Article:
It is considered that the heat measurement is affected by various factors such as ambient temperatures, and thus it is necessary to overcome these factors to maintain sufficient accuracy.

In addition, a measurement site for heat measurement, whose temperature is changed by contact with the heat source should satisfy that: the site is formed of a substance, physical properties of which, such as heat capacity, are clarified; the shape of its peripheral configuration is grasped; and the site has a configuration such that it is able to eliminate as much thermal influence except for the heat source as possible. In other words, the measurement site for heat measurement is required to be thermally insulated from the peripheral configuration so that it is disposed not to receive thermal influence therefrom.

In one aspect, the invention provides a blood sugar level measuring apparatus comprising:

    • a heat amount measuring unit for measuring a plurality of temperatures derived from a body surface in order to obtain information used for calculating the amount of convective heat transfer and the amount of radiation heat transfer concerning the dissipation of heat from the body surface;
    • an oxygen volume measuring unit for obtaining information concerning the volume of blood oxygen;
    • a storage unit for storing the relationships between individual parameters corresponding to the multiple temperatures and blood oxygen volume and blood sugar levels;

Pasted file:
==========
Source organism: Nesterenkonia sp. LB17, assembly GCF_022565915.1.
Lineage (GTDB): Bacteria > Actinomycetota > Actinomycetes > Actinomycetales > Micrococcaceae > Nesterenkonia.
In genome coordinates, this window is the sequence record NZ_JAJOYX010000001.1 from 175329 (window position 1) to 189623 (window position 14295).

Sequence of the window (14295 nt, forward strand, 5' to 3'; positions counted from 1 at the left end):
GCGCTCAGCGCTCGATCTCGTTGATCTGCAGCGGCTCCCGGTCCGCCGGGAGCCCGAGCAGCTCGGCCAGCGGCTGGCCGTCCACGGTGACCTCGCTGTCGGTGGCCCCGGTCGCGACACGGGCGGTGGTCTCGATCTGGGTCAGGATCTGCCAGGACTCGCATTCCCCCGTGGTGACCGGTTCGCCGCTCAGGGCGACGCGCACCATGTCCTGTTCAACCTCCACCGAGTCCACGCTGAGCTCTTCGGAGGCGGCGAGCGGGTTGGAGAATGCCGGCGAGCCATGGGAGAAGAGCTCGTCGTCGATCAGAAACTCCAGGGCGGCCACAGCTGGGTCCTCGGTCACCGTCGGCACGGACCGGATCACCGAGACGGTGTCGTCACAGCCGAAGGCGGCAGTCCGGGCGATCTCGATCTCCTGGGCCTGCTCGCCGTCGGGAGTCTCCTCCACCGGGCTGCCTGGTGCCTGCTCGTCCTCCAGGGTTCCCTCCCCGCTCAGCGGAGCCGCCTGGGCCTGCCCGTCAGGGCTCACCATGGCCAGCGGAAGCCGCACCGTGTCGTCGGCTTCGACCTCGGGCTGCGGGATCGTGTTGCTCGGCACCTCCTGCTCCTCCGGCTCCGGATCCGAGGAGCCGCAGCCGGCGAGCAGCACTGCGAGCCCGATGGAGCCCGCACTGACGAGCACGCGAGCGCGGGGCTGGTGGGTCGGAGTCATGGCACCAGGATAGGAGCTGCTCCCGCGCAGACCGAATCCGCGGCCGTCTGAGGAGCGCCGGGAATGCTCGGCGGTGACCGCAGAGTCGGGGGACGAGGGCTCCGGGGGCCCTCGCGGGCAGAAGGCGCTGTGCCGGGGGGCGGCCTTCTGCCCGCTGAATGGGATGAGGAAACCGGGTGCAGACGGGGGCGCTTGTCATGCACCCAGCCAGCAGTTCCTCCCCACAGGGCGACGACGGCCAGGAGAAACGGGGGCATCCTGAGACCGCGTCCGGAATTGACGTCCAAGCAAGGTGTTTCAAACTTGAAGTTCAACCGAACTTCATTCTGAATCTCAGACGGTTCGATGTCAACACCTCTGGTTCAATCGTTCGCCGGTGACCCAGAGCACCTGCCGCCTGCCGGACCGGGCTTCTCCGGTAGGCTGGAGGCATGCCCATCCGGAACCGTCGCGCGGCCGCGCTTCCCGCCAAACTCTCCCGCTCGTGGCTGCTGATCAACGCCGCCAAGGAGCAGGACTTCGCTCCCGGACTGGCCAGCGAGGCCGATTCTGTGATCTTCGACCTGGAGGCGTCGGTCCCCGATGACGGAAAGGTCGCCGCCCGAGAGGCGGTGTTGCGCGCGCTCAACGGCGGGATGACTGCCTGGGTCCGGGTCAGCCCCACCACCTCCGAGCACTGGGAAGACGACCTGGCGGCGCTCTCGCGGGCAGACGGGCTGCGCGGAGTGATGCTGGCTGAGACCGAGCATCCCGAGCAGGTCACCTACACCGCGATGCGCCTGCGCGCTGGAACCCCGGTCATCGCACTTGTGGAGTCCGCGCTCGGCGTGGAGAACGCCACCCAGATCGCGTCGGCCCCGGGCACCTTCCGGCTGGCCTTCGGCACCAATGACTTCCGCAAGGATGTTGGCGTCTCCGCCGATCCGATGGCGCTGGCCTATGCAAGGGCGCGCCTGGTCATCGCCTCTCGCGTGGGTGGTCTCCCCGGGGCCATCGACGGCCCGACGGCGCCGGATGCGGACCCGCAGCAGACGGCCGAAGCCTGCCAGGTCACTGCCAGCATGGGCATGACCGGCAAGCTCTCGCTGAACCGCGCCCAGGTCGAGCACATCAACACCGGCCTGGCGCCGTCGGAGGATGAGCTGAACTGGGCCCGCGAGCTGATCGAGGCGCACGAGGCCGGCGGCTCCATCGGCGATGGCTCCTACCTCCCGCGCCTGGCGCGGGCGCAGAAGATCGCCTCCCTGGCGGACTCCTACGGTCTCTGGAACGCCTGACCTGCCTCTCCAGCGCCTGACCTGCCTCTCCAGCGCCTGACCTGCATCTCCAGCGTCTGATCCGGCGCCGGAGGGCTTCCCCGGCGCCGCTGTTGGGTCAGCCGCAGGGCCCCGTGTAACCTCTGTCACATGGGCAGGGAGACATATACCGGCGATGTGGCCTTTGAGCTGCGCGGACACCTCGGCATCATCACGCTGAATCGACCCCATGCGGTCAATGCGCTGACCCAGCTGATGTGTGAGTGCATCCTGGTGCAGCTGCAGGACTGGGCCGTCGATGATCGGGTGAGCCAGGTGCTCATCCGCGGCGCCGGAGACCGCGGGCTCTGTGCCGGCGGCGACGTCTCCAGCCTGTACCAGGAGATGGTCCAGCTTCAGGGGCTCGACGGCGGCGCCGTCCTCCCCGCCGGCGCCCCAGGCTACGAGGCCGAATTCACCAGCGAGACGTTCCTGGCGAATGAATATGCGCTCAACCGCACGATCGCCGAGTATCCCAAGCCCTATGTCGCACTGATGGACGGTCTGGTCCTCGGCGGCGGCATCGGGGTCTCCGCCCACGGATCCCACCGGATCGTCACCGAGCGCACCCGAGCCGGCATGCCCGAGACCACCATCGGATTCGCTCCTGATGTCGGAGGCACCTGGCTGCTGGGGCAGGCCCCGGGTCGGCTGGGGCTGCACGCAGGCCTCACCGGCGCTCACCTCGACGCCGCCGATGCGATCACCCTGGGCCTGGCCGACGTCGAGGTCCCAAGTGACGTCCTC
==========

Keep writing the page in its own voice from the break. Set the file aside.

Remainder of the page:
• a computing unit for converting the measurement values provided by the heat amount measuring unit and the oxygen volume measuring unit into parameters, and computing a blood sugar level by applying the parameters to the relationships stored in the storage unit; and
    • a display unit for displaying the blood sugar level computed by the computing unit,
    • wherein the oxygen volume measuring unit comprises a blood flow volume measuring unit for obtaining information concerning the volume of blood flow and a heat transfer prevention means for preventing heat transfer to the blood flow volume measuring unit from the vicinity thereof.

In another aspect, the invention provides a blood sugar level measuring apparatus comprising:

    • a temperature measuring unit for measuring a plurality of temperatures from a body surface;
    • a blood flow volume measuring unit for obtaining information concerning the volume of blood flow based on the results of measurement by the temperature measuring unit;
    • an oxygen volume measuring unit for determining the volume of blood oxygen based on the result of measurement by the blood flow volume measuring unit;